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ACET, world leaders call for relief to COVID-19 affected countries



THE African Center for Economic Transformation has joined a group of former world leaders and institutions to reiterate the urgency of delivering immediate relief to countries facing the effects of “an unprecedented global crisis” – failure of which, they warn, will bring consequences that will be felt for rest of the decade.

  A joint letter from 225 past and present world leaders, economists and health experts including ex-prime ministers Gordon Brown, Tony Blair and Sir John Major, is calling for an urgent G20 summit on coronavirus to be convened and a £2 trillion plan to support the fight against Covid-19 and stimulate the global economy. ACET President K.Y. Amoako signed the letter on ACET’s behalf.

  “[W]e cannot bring the health emergency to an end in any of our countries until we end it in all countries,” the letter states.

  The G20, a forum for nations and the EU to discuss economic matters, is not currently due to meet until November. However, the signatories urge quicker action by the G20 to prevent an even deeper worldwide recession and health crisis, including:

  The immediate payment, and full monitoring and reporting, of the $8 billion pledged on May 4 for vaccines, diagnostics and therapeutic development;

  Global coordination of the development, mass manufacturing and distribution of vaccines to ensure they are universally and freely available; and G20 support, in full,

  Closer cross-border collaboration to increase global supply of vital medical equipment and support for developing countries to build up health systems and capacities.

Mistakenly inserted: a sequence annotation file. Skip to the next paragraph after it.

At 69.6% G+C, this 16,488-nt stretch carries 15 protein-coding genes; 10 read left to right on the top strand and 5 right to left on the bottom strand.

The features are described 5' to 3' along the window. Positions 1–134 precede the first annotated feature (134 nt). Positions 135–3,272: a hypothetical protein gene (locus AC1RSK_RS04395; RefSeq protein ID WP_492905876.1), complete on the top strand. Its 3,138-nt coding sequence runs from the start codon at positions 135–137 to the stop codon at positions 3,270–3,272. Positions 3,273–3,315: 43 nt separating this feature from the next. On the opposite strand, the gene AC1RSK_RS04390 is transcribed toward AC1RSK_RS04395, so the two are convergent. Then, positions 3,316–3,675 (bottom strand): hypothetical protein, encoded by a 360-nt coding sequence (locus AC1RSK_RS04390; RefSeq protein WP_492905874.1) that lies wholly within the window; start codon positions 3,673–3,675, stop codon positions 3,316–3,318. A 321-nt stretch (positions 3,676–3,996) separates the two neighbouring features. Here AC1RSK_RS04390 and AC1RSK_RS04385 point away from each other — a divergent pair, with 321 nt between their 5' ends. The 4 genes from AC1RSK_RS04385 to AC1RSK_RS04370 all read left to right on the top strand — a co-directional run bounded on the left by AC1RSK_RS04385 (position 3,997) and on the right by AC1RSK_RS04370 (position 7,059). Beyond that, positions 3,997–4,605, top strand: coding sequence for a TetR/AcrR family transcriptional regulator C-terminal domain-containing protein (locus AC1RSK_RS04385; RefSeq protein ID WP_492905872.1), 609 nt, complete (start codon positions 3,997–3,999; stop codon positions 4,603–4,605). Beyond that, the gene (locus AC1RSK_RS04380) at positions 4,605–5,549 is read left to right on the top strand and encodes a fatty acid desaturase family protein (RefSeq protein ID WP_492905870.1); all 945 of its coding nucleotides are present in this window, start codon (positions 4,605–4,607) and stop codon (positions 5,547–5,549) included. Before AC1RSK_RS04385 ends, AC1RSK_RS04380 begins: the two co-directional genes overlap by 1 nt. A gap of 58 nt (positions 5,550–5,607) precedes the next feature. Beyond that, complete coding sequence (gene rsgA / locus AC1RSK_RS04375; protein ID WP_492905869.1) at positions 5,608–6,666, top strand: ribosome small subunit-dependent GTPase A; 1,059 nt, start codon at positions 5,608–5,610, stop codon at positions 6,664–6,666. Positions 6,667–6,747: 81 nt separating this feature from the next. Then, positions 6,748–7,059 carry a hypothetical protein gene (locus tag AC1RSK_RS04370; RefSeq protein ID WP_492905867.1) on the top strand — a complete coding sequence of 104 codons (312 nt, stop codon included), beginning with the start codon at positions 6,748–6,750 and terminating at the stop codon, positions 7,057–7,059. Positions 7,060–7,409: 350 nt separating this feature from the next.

The letter also urges G20 nations to support the UN’s appeal for support for refugees, and displaced persons.

  To address the economic challenges, the signatories call on the G20 to provide the $2.5 trillion level of support that the IMF has projected is needed by emerging markets and developing countries to overcome the crisis. This, they note, will require the IMF, World Bank and regional development banks to raise their lending and grant ceilings and multilateral development banks increasing their outstanding loan portfolios from the current $500 billion to between $650 and $700 billion over the next 18 months.

  “Representing, as it does, 85 per cent of the world’s nominal GDP, the G20 has the capacity to lead the mobilisation of resources on the scale required. We urge leaders to do so immediately,” the letter states.

  The signatories also call for a new binding approach for private creditors to demonstrate that they are providing net new lending in response to the COVID-19 crisis, and for debt relief for the 76 International Development Association countries to be “radically” scaled up to include relief by bilateral, multilateral and private creditors until the end of 2021 and urgently operationalized.

  The letter was written by Erik Berglöf, Director of LSE’s Institute of Global Affairs, Gordon Brown; United Nations Special Envoy for Global Education and former British Prime Minister;  Helen Clark, Former Prime Minister of New Zealand and UNDP Administrator; and Ngozi Okonjo-Iweala, Board Chair of Gavi, the Vaccine Alliance.

  Several former and sitting African leaders signed, including Ken Ofori-Atta, Finance Minister of Ghana and Chair of the World Bank Development Committee; HE Benjamin Mkapa, President of Tanzania (1995-2005);  Graça Machel, Education & Culture     Minister of Mozambique (1975-1986); Deputy Chair of The Elders, HE John Kufuor, President of Ghana (2001-2009); HE Jakaya Kikwete, President of Tanzania (2005-2015); HE Ellen Johnson Sirleaf, President of Liberia (2006-2018); and member of the global organization The Elders, among others.

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